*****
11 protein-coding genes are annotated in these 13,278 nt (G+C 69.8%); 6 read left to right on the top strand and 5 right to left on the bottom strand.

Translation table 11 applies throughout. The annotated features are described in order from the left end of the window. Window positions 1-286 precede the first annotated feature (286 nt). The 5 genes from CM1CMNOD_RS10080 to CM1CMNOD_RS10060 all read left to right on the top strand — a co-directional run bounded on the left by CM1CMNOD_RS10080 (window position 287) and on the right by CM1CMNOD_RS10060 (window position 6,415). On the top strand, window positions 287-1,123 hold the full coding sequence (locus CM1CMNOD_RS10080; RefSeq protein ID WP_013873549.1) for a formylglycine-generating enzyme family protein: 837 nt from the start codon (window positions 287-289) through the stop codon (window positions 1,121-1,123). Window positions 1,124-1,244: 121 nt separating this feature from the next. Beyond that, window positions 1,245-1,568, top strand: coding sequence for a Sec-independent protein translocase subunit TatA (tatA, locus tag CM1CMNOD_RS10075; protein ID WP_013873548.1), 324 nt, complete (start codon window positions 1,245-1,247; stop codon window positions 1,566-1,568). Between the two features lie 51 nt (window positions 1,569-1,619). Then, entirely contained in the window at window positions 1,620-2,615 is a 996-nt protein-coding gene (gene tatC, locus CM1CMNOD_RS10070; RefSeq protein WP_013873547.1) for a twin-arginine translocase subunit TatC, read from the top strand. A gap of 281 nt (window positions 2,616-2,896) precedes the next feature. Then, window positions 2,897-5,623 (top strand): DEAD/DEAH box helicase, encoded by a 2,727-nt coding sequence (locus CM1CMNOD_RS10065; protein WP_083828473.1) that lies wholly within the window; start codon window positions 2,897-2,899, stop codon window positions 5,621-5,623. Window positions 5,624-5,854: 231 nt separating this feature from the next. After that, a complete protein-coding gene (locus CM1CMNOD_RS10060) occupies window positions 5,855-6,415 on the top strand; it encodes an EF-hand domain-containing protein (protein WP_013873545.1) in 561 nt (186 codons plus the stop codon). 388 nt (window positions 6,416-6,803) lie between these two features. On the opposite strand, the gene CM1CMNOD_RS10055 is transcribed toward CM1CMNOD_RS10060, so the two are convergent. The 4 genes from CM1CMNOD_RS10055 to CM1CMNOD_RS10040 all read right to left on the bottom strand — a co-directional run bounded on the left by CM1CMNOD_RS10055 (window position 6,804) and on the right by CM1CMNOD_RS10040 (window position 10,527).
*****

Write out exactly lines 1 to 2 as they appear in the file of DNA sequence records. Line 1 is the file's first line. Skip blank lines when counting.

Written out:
11 protein-coding genes are annotated in these 13,278 nt (G+C 69.8%); 6 read left to right on the top strand and 5 right to left on the bottom strand.

Translation table 11 applies throughout. The annotated features are described in order from the left end of the window. Window positions 1-286 precede the first annotated feature (286 nt). The 5 genes from CM1CMNOD_RS10080 to CM1CMNOD_RS10060 all read left to right on the top strand — a co-directional run bounded on the left by CM1CMNOD_RS10080 (window position 287) and on the right by CM1CMNOD_RS10060 (window position 6,415). On the top strand, window positions 287-1,123 hold the full coding sequence (locus CM1CMNOD_RS10080; RefSeq protein ID WP_013873549.1) for a formylglycine-generating enzyme family protein: 837 nt from the start codon (window positions 287-289) through the stop codon (window positions 1,121-1,123). Window positions 1,124-1,244: 121 nt separating this feature from the next. Beyond that, window positions 1,245-1,568, top strand: coding sequence for a Sec-independent protein translocase subunit TatA (tatA, locus tag CM1CMNOD_RS10075; protein ID WP_013873548.1), 324 nt, complete (start codon window positions 1,245-1,247; stop codon window positions 1,566-1,568). Between the two features lie 51 nt (window positions 1,569-1,619). Then, entirely contained in the window at window positions 1,620-2,615 is a 996-nt protein-coding gene (gene tatC, locus CM1CMNOD_RS10070; RefSeq protein WP_013873547.1) for a twin-arginine translocase subunit TatC, read from the top strand. A gap of 281 nt (window positions 2,616-2,896) precedes the next feature. Then, window positions 2,897-5,623 (top strand): DEAD/DEAH box helicase, encoded by a 2,727-nt coding sequence (locus CM1CMNOD_RS10065; protein WP_083828473.1) that lies wholly within the window; start codon window positions 2,897-2,899, stop codon window positions 5,621-5,623. Window positions 5,624-5,854: 231 nt separating this feature from the next. After that, a complete protein-coding gene (locus CM1CMNOD_RS10060) occupies window positions 5,855-6,415 on the top strand; it encodes an EF-hand domain-containing protein (protein WP_013873545.1) in 561 nt (186 codons plus the stop codon). 388 nt (window positions 6,416-6,803) lie between these two features. On the opposite strand, the gene CM1CMNOD_RS10055 is transcribed toward CM1CMNOD_RS10060, so the two are convergent. The 4 genes from CM1CMNOD_RS10055 to CM1CMNOD_RS10040 all read right to left on the bottom strand — a co-directional run bounded on the left by CM1CMNOD_RS10055 (window position 6,804) and on the right by CM1CMNOD_RS10040 (window position 10,527).